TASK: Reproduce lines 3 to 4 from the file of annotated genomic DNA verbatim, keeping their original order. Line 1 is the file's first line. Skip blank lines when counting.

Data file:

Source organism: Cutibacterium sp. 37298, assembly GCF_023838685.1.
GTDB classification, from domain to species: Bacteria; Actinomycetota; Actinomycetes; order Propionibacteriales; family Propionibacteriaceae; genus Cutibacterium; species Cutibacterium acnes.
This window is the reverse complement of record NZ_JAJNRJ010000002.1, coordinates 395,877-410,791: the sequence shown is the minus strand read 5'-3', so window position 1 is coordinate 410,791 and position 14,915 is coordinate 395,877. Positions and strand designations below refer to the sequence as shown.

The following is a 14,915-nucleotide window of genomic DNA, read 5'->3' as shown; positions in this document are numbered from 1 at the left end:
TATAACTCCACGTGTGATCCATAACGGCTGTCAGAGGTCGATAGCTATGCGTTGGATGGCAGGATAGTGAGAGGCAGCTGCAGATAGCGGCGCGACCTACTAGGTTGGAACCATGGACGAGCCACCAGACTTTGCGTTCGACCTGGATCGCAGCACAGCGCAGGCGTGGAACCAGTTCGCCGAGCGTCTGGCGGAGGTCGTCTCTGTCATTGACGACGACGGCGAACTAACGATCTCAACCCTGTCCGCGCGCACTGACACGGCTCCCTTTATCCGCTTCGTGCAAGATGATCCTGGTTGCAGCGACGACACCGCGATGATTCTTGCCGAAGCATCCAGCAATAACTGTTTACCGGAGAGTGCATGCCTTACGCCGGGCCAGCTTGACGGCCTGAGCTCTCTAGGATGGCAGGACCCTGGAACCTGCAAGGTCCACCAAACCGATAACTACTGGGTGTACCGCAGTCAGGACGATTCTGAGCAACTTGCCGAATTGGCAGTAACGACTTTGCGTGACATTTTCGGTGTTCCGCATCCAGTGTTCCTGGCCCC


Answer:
This window is the reverse complement of record NZ_JAJNRJ010000002.1, coordinates 395,877-410,791: the sequence shown is the minus strand read 5'-3', so window position 1 is coordinate 410,791 and position 14,915 is coordinate 395,877. Positions and strand designations below refer to the sequence as shown.

The following is a 14,915-nucleotide window of genomic DNA, read 5'->3' as shown; positions in this document are numbered from 1 at the left end: